A total of 4642 surgeries were performed per year for a population of 88,273. Cataract (22.8%), Caesareans (3.8%), surgeries for fractures (3.27%) and hernia (2.86%) were the commonest surgeries. 44.2% of surgeries belonged to the essential surgeries. We estimated 3646 surgeries would be required per 100,000 Indian population per year. One-third of these surgeries would be needed for the age group 30–49 years, in the Indian population.

Conclusion
A total of 3646 surgeries were estimated annually to meet the surgical needs of Indian population as compared to the global estimate of 5000 surgeries per 100,000 people. Caesarean section, cataract, surgeries for fractures and hernia are the major contributors to the surgical needs. More enumeration-based studies are needed for better estimates from rural as well as other urban areas.

How to Implement a Small Blood Bank in Low and Middle-Income Countries Work in Progress?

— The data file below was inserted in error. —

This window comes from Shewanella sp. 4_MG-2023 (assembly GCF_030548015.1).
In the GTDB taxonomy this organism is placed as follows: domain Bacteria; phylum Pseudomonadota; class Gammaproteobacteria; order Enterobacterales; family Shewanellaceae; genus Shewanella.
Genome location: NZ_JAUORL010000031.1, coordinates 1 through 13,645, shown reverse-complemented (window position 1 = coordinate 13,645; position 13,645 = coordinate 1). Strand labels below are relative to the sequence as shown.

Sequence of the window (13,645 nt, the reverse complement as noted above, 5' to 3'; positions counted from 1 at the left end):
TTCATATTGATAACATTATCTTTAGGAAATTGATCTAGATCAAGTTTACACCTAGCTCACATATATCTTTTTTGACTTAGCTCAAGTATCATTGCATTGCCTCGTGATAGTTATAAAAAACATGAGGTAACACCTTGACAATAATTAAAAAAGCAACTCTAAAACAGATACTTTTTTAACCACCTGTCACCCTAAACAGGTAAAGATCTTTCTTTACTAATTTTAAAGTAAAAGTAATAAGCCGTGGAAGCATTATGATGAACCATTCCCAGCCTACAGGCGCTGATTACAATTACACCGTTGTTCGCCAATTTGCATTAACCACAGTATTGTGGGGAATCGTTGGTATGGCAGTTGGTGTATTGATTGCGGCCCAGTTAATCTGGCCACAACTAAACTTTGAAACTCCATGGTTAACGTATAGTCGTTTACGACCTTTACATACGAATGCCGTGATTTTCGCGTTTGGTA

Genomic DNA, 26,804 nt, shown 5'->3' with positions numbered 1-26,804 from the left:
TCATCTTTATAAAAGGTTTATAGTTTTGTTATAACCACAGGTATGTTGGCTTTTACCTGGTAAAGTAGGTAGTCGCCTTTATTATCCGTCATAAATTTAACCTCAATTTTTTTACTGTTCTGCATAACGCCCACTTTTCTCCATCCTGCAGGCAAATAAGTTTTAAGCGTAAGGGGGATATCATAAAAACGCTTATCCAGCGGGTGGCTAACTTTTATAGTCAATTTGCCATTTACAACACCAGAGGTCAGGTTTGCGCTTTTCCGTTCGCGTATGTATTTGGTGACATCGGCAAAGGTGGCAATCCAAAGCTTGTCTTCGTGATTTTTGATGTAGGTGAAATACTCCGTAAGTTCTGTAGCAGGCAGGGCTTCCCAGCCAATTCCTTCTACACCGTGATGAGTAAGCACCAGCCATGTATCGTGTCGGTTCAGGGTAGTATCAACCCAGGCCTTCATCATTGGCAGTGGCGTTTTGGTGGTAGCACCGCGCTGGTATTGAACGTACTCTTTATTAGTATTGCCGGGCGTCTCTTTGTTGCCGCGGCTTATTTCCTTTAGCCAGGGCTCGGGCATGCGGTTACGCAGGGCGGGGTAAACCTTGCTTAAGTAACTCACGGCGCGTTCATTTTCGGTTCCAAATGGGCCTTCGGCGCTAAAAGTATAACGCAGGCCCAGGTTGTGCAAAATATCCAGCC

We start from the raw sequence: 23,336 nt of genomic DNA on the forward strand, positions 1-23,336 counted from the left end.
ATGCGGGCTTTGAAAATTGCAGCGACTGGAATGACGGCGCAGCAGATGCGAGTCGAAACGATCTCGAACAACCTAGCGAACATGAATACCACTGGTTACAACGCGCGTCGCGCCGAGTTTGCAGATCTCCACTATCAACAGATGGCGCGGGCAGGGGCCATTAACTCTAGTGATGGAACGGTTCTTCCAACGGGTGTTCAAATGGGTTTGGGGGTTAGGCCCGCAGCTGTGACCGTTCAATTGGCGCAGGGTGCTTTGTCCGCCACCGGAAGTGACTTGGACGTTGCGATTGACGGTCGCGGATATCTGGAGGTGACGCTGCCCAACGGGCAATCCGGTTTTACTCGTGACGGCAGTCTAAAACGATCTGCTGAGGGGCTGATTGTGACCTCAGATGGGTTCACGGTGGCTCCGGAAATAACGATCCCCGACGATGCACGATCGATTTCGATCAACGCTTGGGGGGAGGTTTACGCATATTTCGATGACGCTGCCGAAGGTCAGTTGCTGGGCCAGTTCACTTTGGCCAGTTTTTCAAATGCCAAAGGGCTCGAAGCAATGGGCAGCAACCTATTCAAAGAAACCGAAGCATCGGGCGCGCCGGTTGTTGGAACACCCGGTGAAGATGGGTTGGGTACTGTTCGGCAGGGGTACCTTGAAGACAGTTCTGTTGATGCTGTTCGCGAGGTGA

Compared to High-Income countries (HIC), a shortfall in the provision of blood remains a multifaceted problem in Low and Middle-Income Countries (LMIC) with a direct negative effect on clinical care. The reasons are multifactorial: not only lack of knowledge, skills, and resources, but also huge differences in environment climate, endemic transfusion transmittable infections, clinical set-up, availability of clean water, electricity. It is therefore obvious that simple translation of guidelines, standards, experiences, and the total organization from HIC to LMIC is not the best way to proceed. Adapted, but not less adequate methods for blood transfusion training, organization, and accreditation are required. The Global Advisory Panel (GAP) already formulated an adapted specific answer in terms of training and accreditation. But this is not enough. Academic centres, the GAP, countries, non-governmental organizations, and others need to test current and innovative diagnostic, production, and storage methods in a joint venture with the industry. Also, medical decisions focused on transfusion must be tested before implementation in facilities allowing pre-qualification of tests and devices. The entire transfusion chain needs to be simulated in a competence and training centre, focusing on the region where it will be applied. One of the renowned tropical institutes, currently fulfilling all these requirements could be the ideal place for such a competence centre. This review highlights this and suggests possible ways and solutions.